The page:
Infrastructure and major civil engineering projects must speed up sharing of geotechnical instrumentation and monitoring data in order to improve design on future schemes.
During a panel debate session at yesterday’s GE Instrumentation and Monitoring Conference in London it emerged that it can take up to five years for lessons learnt from data gathered during the work to be shared.
Laing O’Rourke geo-environmental engineering leader Peter Hewitt said that he had not seen much application of the observational method in the UK. “Vast sums are being spent on monitoring and the data is not being used effectively,” he said.
Hewitt added that overdesign means that the sector is often monitoring structures that are never going to move and the monitoring is just for insurance purposes and he called for a shift in the way monitoring is used in the future to improve geotechnical design. “There is a desperate need to openly share data to avoid massive overdesign in structures,” he said.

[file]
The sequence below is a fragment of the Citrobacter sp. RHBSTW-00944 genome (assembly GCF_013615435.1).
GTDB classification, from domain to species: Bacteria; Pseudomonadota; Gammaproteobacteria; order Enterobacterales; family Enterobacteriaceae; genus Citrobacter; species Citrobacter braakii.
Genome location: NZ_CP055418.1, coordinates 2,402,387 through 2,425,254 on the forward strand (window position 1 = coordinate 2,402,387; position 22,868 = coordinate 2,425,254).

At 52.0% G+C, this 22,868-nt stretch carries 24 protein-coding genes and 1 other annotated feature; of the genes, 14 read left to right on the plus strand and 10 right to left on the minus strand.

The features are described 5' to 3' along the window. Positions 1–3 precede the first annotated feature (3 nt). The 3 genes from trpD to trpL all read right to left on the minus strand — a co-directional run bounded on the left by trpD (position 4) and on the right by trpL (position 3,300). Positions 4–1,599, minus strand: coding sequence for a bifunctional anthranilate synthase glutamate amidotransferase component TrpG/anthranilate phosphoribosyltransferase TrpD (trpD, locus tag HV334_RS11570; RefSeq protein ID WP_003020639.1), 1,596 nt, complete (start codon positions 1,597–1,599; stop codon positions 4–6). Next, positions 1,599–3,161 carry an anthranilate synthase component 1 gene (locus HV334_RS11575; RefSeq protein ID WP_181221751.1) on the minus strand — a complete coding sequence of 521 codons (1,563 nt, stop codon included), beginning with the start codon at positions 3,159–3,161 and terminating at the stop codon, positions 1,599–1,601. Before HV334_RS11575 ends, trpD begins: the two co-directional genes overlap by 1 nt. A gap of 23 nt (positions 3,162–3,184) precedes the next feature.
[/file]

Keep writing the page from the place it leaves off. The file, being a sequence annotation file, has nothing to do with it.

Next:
The need to assurance of stakeholders was also cited as the main reason why it is difficult for new technology to be used on major schemes. “We are open to using new technology but it’s a struggle as stakeholders want to see a comparable use of the system before accepting it for the scheme that affects them,” added Hewitt. “Developers of emerging technology do not help themselves as the request to sign non-disclosure agreements to retain their competitive edge makes it hard to explore the benefits with stakeholders and clients.”
A poll of delegates at the end of the session suggests that this issue will not change significantly in the next five years with 58% expecting to still be using the same technology as today by 2021